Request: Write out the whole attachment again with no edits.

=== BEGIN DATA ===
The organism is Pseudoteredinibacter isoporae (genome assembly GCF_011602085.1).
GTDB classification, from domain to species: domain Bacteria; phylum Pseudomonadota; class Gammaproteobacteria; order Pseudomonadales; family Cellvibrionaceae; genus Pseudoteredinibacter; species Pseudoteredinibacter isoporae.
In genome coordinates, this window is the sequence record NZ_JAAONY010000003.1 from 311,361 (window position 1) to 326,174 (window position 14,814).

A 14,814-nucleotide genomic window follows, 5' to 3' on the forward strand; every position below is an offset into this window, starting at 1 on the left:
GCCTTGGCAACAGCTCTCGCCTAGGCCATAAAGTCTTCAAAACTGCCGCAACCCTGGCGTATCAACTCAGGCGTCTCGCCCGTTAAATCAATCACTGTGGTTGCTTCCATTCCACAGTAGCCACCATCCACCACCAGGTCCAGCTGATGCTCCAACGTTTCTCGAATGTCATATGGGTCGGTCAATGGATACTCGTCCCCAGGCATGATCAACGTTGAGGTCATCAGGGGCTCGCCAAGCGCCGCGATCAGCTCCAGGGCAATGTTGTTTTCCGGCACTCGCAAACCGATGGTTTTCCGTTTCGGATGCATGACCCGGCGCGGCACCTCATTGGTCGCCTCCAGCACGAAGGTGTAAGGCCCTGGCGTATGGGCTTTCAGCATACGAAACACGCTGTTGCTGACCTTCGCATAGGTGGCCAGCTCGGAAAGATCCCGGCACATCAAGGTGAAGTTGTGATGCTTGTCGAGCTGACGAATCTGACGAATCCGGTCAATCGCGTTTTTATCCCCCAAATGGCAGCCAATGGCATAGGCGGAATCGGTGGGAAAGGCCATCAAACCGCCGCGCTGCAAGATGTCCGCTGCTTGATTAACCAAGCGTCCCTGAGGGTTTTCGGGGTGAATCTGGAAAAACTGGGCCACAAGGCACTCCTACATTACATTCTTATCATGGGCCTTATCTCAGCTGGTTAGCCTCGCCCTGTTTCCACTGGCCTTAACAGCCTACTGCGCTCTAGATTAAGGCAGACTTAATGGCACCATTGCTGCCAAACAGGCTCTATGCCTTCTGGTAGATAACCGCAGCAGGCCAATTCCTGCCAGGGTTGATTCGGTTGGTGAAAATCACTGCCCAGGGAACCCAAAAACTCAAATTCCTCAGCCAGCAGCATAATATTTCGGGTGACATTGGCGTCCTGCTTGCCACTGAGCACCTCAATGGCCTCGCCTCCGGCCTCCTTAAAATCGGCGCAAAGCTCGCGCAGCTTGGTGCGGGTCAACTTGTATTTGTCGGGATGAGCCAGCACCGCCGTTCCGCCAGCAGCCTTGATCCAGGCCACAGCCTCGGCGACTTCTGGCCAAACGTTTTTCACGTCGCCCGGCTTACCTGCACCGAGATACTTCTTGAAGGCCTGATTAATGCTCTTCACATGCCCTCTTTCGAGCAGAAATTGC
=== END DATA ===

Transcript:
The organism is Pseudoteredinibacter isoporae (genome assembly GCF_011602085.1).
GTDB classification, from domain to species: domain Bacteria; phylum Pseudomonadota; class Gammaproteobacteria; order Pseudomonadales; family Cellvibrionaceae; genus Pseudoteredinibacter; species Pseudoteredinibacter isoporae.
In genome coordinates, this window is the sequence record NZ_JAAONY010000003.1 from 311,361 (window position 1) to 326,174 (window position 14,814).

A 14,814-nucleotide genomic window follows, 5' to 3' on the forward strand; every position below is an offset into this window, starting at 1 on the left:
GCCTTGGCAACAGCTCTCGCCTAGGCCATAAAGTCTTCAAAACTGCCGCAACCCTGGCGTATCAACTCAGGCGTCTCGCCCGTTAAATCAATCACTGTGGTTGCTTCCATTCCACAGTAGCCACCATCCACCACCAGGTCCAGCTGATGCTCCAACGTTTCTCGAATGTCATATGGGTCGGTCAATGGATACTCGTCCCCAGGCATGATCAACGTTGAGGTCATCAGGGGCTCGCCAAGCGCCGCGATCAGCTCCAGGGCAATGTTGTTTTCCGGCACTCGCAAACCGATGGTTTTCCGTTTCGGATGCATGACCCGGCGCGGCACCTCATTGGTCGCCTCCAGCACGAAGGTGTAAGGCCCTGGCGTATGGGCTTTCAGCATACGAAACACGCTGTTGCTGACCTTCGCATAGGTGGCCAGCTCGGAAAGATCCCGGCACATCAAGGTGAAGTTGTGATGCTTGTCGAGCTGACGAATCTGACGAATCCGGTCAATCGCGTTTTTATCCCCCAAATGGCAGCCAATGGCATAGGCGGAATCGGTGGGAAAGGCCATCAAACCGCCGCGCTGCAAGATGTCCGCTGCTTGATTAACCAAGCGTCCCTGAGGGTTTTCGGGGTGAATCTGGAAAAACTGGGCCACAAGGCACTCCTACATTACATTCTTATCATGGGCCTTATCTCAGCTGGTTAGCCTCGCCCTGTTTCCACTGGCCTTAACAGCCTACTGCGCTCTAGATTAAGGCAGACTTAATGGCACCATTGCTGCCAAACAGGCTCTATGCCTTCTGGTAGATAACCGCAGCAGGCCAATTCCTGCCAGGGTTGATTCGGTTGGTGAAAATCACTGCCCAGGGAACCCAAAAACTCAAATTCCTCAGCCAGCAGCATAATATTTCGGGTGACATTGGCGTCCTGCTTGCCACTGAGCACCTCAATGGCCTCGCCTCCGGCCTCCTTAAAATCGGCGCAAAGCTCGCGCAGCTTGGTGCGGGTCAACTTGTATTTGTCGGGATGAGCCAGCACCGCCGTTCCGCCAGCAGCCTTGATCCAGGCCACAGCCTCGGCGACTTCTGGCCAAACGTTTTTCACGTCGCCCGGCTTACCTGCACCGAGATACTTCTTGAAGGCCTGATTAATGCTCTTCACATGCCCTCTTTCGAGCAGAAATTGC